15th January 1549.
The English Prayer Book goes back to the reign of the Protestant Edward VI, when a Commission was set up to oversee a uniform Order of Service for the Church of England.(1)
At a time when Catholics and Protestants were battling for supremacy, Today in 1549, the House of Lords passed Edward VI’s Act of Uniformity establishing the Cranmer Book of Common Prayer and abolishing the Latin Mass.(2)
This Prayer Book issued on Whit Sunday superseded the Sarum, Hereford and York Uses and Bishop Gardiner of Winchester, leader of the unreformed party, said he could still read the old Mass, as the reservation of the sacrament still appeared and in fact permitted the Roman doctrines.(3)
1549 and the later 1552 introduced congregational singing of The Psalms, and the first Book of Homilies were to be used in pulpit exposition; previously priest-centred Catholic worship involved Latin chants, dirges and wailing.
So previously in the reign of Henry VIII, the Psalms were in Latin and his daughter Queen Elizabeth was happy for learned men of Oxford, Cambridge and Eton to use a Latin version of the Common Prayer and even the 1662 Book had each psalm headed with the first words of the Latin Vulgate.
In the June 1549 Cranmer Prayer Book now for the first time all the services, in the new Church of England, were to be in English, though prayers in English had already been included in the Latin Service at St Paul’s and other London churches.
A Rubric of Cranmer’s 1552 edition and that of Charles II’s of 1662 stated: the priest stands at ‘north side of Table’. After Mary’s death in 1558, came the 1559 Prayer Book edition including the Rubric: ‘The priest shall make a Crosse upon the Childe’s forehead’, no doubt in a nod to the Catholics.(4)
So to accommodate differing and deeply felt belief, we had the 1549 1552, 1559 and 1662 Acts of Uniformity and attendant Prayer Books which required parishes in England and Wales to make them available.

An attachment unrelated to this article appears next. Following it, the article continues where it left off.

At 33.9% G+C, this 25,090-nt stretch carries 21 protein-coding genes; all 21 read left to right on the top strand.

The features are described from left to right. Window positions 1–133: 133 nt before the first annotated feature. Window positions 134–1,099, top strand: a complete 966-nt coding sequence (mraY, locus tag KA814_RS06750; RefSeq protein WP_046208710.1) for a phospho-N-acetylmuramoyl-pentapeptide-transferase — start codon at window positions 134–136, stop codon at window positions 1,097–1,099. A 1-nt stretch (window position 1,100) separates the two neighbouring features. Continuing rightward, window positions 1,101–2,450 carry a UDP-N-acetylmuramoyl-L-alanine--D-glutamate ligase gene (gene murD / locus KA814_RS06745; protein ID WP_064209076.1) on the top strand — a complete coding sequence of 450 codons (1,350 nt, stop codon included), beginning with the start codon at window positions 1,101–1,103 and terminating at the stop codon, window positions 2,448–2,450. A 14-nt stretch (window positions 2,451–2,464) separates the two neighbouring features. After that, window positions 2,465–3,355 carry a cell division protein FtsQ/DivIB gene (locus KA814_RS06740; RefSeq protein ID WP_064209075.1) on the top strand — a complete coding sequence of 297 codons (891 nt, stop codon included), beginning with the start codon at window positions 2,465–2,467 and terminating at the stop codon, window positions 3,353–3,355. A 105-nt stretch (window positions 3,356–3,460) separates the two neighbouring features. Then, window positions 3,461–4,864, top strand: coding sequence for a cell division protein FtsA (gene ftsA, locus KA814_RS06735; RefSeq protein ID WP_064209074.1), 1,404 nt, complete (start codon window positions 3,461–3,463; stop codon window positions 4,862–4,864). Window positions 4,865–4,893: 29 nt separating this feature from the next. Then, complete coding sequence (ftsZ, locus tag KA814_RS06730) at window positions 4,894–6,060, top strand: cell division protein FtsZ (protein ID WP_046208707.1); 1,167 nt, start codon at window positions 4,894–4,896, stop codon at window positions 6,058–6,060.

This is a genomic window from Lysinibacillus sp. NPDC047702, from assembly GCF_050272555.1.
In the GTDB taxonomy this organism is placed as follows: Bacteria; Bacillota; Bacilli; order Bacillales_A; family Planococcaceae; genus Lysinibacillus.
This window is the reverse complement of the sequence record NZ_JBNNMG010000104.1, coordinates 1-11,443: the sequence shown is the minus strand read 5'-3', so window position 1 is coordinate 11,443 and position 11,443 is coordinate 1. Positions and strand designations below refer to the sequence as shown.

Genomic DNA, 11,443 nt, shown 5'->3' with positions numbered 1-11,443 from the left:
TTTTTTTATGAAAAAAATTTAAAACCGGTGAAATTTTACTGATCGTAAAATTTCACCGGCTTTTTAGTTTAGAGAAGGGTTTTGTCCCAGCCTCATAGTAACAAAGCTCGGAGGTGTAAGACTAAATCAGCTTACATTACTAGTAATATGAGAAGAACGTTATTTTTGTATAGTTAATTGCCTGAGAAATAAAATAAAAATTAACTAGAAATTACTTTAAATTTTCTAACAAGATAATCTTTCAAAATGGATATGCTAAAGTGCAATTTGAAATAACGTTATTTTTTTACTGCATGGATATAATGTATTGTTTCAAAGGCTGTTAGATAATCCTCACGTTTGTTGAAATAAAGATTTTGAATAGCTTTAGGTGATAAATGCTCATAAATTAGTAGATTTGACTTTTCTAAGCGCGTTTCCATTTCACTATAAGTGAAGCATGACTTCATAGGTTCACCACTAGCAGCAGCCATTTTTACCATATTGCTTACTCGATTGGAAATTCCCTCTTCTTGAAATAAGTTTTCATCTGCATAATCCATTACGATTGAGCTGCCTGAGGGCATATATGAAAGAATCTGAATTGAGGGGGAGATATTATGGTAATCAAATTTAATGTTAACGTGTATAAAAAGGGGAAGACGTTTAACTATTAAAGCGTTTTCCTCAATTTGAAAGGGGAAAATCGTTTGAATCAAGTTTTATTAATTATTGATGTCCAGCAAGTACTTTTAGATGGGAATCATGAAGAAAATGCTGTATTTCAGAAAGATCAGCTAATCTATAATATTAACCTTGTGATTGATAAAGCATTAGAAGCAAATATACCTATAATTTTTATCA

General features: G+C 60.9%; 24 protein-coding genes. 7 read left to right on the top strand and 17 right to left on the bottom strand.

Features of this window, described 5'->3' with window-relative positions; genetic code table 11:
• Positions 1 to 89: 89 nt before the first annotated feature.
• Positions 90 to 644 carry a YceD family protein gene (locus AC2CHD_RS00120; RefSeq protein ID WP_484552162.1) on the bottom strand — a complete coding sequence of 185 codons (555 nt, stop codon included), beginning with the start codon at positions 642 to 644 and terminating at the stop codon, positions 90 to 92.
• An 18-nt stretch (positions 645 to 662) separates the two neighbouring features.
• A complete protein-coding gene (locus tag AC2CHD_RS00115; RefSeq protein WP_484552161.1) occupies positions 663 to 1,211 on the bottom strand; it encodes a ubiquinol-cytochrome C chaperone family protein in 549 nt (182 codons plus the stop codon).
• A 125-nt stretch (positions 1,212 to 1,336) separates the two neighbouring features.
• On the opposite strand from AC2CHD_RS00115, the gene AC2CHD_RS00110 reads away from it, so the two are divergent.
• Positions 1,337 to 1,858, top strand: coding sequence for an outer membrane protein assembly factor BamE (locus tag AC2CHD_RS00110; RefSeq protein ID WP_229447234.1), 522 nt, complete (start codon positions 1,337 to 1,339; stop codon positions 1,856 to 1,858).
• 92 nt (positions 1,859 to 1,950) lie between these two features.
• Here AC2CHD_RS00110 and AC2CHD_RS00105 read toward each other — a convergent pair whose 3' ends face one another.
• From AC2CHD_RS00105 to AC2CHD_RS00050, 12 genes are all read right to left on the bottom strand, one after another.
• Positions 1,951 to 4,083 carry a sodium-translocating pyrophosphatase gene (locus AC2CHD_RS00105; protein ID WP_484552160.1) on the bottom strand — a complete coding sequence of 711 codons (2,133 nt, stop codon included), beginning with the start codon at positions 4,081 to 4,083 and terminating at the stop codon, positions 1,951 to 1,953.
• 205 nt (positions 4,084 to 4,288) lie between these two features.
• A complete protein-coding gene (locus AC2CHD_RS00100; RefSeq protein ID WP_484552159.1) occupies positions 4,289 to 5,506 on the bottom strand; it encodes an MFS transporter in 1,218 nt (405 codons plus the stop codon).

But it was the 1662 Prayer Book which finally condemned Catholics and Dissenters to loss of civil liberties disabilities for 200 years, and an unholy alliance between parson and squire.
From now on tensions grew between different factions, which eventually became political in its consolidation into the two-party political system.
The 42 Articles of Faith intrinsic to the Prayer Books, formulated by Cranmer in 1553 (based on the 1538 13 Articles), were eliminated by Mary I, and the 39 established in Elizabeth’s reign. by Convocation in 1563, was made by Parliament in 1571, a legal requirement, though a statute no longer in use.
By 1865 Church of England priests only had to declare that the doctrine of the Articles ‘Agree with the word of God’. In 1977 the Articles were consigned to the Appendix.
(1) 23rd September 1548
(2) Cranmer’s Prayer Book was ecumenical in its attempt to include disparate traditions including prayers inspired by the Mozarabic also known as Visigothic or Hispanic Rite.
This was the rite derived from Mozarab, the term for the Christian population which had been tolerated in southern Spain in the early days of the Muslim conquest in the 7thc.
(3) In the Sarum Library in Salisbury there are over a hundred books, the so-called ‘Sarum Primers’ which were 16thc Prayer Books used for devotions of the Laity.
(4) Mary died on 17th November 1558.
Ref: britainexpress.com/history/tudors/39 articles.
Ref: churchsociety,org/issues/2nd prayer book.